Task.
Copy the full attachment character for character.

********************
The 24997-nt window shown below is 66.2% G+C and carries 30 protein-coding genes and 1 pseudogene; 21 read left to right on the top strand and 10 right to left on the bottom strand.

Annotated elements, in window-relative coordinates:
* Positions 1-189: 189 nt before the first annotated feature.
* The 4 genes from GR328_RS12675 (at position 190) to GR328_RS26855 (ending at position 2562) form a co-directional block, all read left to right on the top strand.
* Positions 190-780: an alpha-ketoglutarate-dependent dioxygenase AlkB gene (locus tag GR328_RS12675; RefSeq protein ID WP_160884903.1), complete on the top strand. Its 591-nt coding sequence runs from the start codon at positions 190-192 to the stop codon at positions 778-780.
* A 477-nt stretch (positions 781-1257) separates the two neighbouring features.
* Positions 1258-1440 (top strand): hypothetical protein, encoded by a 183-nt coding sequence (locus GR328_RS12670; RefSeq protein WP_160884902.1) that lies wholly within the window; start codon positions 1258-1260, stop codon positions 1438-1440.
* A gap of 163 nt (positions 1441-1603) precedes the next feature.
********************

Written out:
The 24997-nt window shown below is 66.2% G+C and carries 30 protein-coding genes and 1 pseudogene; 21 read left to right on the top strand and 10 right to left on the bottom strand.

Annotated elements, in window-relative coordinates:
* Positions 1-189: 189 nt before the first annotated feature.
* The 4 genes from GR328_RS12675 (at position 190) to GR328_RS26855 (ending at position 2562) form a co-directional block, all read left to right on the top strand.
* Positions 190-780: an alpha-ketoglutarate-dependent dioxygenase AlkB gene (locus tag GR328_RS12675; RefSeq protein ID WP_160884903.1), complete on the top strand. Its 591-nt coding sequence runs from the start codon at positions 190-192 to the stop codon at positions 778-780.
* A 477-nt stretch (positions 781-1257) separates the two neighbouring features.
* Positions 1258-1440 (top strand): hypothetical protein, encoded by a 183-nt coding sequence (locus GR328_RS12670; RefSeq protein WP_160884902.1) that lies wholly within the window; start codon positions 1258-1260, stop codon positions 1438-1440.
* A gap of 163 nt (positions 1441-1603) precedes the next feature.